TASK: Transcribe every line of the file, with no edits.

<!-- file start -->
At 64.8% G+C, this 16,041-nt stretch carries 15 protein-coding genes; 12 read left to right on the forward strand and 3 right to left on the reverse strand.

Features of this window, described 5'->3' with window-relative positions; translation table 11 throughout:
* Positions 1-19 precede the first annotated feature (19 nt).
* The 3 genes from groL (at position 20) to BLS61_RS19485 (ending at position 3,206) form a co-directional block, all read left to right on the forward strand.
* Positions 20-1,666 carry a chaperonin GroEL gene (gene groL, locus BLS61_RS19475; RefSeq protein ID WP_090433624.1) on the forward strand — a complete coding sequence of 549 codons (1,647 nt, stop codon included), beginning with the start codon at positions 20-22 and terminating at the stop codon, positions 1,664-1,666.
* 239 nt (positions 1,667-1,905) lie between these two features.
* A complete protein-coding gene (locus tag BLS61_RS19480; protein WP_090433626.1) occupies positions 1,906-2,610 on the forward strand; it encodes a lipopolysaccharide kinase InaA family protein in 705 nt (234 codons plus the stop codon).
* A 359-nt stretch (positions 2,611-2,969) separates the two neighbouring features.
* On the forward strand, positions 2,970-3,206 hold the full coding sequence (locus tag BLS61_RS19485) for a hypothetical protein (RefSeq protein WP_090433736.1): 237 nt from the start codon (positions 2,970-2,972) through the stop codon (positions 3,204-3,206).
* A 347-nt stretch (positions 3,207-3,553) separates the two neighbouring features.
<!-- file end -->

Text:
At 64.8% G+C, this 16,041-nt stretch carries 15 protein-coding genes; 12 read left to right on the forward strand and 3 right to left on the reverse strand.

Features of this window, described 5'->3' with window-relative positions; translation table 11 throughout:
* Positions 1-19 precede the first annotated feature (19 nt).
* The 3 genes from groL (at position 20) to BLS61_RS19485 (ending at position 3,206) form a co-directional block, all read left to right on the forward strand.
* Positions 20-1,666 carry a chaperonin GroEL gene (gene groL, locus BLS61_RS19475; RefSeq protein ID WP_090433624.1) on the forward strand — a complete coding sequence of 549 codons (1,647 nt, stop codon included), beginning with the start codon at positions 20-22 and terminating at the stop codon, positions 1,664-1,666.
* 239 nt (positions 1,667-1,905) lie between these two features.
* A complete protein-coding gene (locus tag BLS61_RS19480; protein WP_090433626.1) occupies positions 1,906-2,610 on the forward strand; it encodes a lipopolysaccharide kinase InaA family protein in 705 nt (234 codons plus the stop codon).
* A 359-nt stretch (positions 2,611-2,969) separates the two neighbouring features.
* On the forward strand, positions 2,970-3,206 hold the full coding sequence (locus tag BLS61_RS19485) for a hypothetical protein (RefSeq protein WP_090433736.1): 237 nt from the start codon (positions 2,970-2,972) through the stop codon (positions 3,204-3,206).
* A 347-nt stretch (positions 3,207-3,553) separates the two neighbouring features.